Previous data suggest a favourable association between religion and mortality.
We investigated the association between selected religious groups and all-cause mortality in 1627 eastern Finnish men aged 42-60 years during 1984-1989 as a part of the Kuopio Ischaemic Heart Disease Risk Factor Study (KIHD).
Eastern Orthodox men had a 5.1-fold (95% confidence interval [CI : 1.98-13.3, P<0.001) mortality as compared with Lutheran men after adjusting for main confounders.
Adjustment for different sets of covariates did not affect the magnitude of relative hazard (RH) notably.
Adjusted for the examination year, age, family history of coronary heart disease (CHD), and ischaemia in exercise electrocardiograms, RH was 4.4 (95% CI : 2.5-7.5, P<0.001) and 4.7 (95% CI : 2.7-8.3, P<0.001) after an additional adjustment for serum cholesterol, blood leucocytes, plasma fibrinogen, serum triglycerides, maximal oxygen uptake, height, and weight.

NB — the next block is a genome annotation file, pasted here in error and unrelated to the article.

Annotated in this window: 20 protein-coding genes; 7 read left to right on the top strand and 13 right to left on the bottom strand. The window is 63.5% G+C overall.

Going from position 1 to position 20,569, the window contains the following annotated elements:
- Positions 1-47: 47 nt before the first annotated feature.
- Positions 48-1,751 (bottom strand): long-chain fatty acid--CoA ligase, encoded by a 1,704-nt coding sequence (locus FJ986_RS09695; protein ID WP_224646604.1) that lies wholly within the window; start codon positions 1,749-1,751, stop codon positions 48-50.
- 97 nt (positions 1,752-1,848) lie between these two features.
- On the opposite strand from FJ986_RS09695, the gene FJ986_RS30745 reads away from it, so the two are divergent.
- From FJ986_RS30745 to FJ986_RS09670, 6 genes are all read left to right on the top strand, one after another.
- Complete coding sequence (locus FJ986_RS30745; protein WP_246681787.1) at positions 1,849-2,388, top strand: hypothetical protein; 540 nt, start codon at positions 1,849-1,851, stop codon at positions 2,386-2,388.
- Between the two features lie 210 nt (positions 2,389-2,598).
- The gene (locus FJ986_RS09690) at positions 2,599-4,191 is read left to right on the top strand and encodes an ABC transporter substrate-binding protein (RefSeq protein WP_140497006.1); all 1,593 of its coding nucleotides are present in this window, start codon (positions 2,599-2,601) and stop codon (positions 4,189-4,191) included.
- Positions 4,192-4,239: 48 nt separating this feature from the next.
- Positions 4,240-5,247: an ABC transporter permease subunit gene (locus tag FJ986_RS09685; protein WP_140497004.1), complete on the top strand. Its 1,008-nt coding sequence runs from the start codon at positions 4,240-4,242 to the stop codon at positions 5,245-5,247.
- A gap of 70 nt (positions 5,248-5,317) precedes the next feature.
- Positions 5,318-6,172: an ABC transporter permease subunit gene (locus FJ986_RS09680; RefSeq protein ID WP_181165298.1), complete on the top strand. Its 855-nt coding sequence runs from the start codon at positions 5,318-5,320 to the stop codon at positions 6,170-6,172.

With adjustment for income, childhood socioeconomic status (SES), and years of education RH for the Orthodox religion was 4.2 (95% CI : 2.4-7.3, P<0.001) and 4.4 (95% CI : 2.5-7.7, P<0.001) with depression, helplessness, quality of relationships, marital status and organizational participation, and 4.1 (95% CI : 2.4-7.2, P<0.001) when adjusted for the use of tobacco and alcohol and the intensity of physical activity.
After adjustment for migration because of the war the RH was 4.5 (95% CI : 1.9-10.8, P<0.001). (...)
Mots-clés Pascal : Religion, Mortalité, Homme, Epidémiologie, Etude cohorte, Finlande, Europe
Mots-clés Pascal anglais : Religion, Mortality, Human, Epidemiology, Cohort study, Finland, Europe
Notice produite par :
Inist-CNRS - Institut de l'Information Scientifique et Technique
Cote : 97-0080506
Code Inist : 002B30A01A2. Création : 21/05/1997.